The preponderance of research suggests that muscle weakness is associated with negative age-related health outcomes. For the past decade, we’ve started to view muscle strength (both upper body and lower body) as a “biomarker of aging.” To be clear, researchers haven’t delineated the physiological mechanism of how muscle strength slows aging.
A group of University of Michigan scientists just published a brand-new study in the Journal of Cachexia, Sarcopenia, and Muscle that elucidates our understanding of the relationship between muscle and aging. Researchers sought to understand how muscle strength relates to DNA methylation (less methylation equals slower aging).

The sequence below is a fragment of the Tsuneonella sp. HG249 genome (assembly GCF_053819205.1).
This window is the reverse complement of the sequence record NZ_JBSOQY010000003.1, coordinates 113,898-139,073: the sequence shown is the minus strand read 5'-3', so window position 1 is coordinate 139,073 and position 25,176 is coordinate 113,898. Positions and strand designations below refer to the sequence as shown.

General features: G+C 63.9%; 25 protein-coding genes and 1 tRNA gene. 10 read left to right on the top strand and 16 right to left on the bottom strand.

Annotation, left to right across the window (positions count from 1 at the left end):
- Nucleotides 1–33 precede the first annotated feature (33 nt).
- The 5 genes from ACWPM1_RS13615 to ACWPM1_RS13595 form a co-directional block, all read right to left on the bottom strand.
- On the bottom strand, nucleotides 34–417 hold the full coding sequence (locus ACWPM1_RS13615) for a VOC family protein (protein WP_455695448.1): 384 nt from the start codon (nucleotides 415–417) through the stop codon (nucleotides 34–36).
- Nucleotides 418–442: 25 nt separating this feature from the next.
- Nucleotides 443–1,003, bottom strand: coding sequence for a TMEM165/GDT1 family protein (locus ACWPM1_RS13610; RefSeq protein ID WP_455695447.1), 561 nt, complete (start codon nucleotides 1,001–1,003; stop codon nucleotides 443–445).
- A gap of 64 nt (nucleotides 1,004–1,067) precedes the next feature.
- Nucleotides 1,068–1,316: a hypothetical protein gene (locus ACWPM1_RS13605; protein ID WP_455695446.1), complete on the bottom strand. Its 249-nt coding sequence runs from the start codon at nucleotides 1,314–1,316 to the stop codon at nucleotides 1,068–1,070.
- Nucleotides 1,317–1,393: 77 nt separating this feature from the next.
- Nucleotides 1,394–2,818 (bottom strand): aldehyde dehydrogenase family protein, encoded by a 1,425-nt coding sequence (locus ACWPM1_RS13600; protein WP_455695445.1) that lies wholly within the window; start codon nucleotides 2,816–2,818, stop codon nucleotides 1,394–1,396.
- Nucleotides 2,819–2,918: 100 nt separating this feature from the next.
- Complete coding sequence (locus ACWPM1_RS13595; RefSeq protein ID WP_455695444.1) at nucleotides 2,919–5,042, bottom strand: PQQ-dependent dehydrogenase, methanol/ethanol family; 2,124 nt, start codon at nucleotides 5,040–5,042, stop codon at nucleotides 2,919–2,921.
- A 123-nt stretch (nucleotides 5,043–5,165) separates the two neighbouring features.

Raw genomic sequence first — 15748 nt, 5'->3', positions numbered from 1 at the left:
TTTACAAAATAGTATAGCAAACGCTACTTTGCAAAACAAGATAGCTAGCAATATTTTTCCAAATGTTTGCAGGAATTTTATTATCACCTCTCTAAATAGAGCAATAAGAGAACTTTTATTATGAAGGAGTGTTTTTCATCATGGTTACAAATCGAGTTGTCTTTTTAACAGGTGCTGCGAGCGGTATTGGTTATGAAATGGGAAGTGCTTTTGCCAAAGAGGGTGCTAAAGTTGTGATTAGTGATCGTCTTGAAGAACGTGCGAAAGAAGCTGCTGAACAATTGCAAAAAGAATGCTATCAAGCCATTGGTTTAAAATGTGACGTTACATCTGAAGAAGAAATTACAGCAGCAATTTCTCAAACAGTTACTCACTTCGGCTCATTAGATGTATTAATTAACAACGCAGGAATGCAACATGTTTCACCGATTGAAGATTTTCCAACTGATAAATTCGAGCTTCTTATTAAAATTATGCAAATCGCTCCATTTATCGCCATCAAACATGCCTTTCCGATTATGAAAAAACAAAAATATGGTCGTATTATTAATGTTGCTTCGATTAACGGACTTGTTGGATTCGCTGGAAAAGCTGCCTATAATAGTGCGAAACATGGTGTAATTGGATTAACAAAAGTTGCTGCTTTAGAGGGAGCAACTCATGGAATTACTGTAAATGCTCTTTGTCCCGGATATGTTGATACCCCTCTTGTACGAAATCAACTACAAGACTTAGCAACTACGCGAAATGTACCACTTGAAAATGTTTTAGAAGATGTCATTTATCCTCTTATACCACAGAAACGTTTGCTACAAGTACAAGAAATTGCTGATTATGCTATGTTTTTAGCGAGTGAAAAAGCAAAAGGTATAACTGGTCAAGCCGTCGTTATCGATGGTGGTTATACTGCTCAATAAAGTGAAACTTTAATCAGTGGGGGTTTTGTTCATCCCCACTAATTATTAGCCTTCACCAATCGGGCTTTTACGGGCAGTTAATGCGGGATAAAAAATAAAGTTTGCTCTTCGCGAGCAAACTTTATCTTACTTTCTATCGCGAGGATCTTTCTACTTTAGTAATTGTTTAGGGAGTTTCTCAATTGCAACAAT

The researchers concluded: “Our findings provide some initial evidence of age acceleration among men and women with lower NGS (normalized grip strength, a proxy for overall upper body strength) and loss of strength over time. Preservation of muscle strength may positively influence healthy aging by protecting against DNAm age acceleration… This suggests that if you maintain your muscle strength across the lifespan, you may be able to protect against many common age-related diseases. We know that smoking, for example, can be a powerful predictor of disease and mortality, but now we know that muscle weakness could be the new smoking.”
If you or someone you know is interested in trying out a FREE Discover Strength Introductory workout, please send them our way!
Send any inquiries HERE to get scheduled for a FREE Introductory Session today to take the first step towards getting your life back.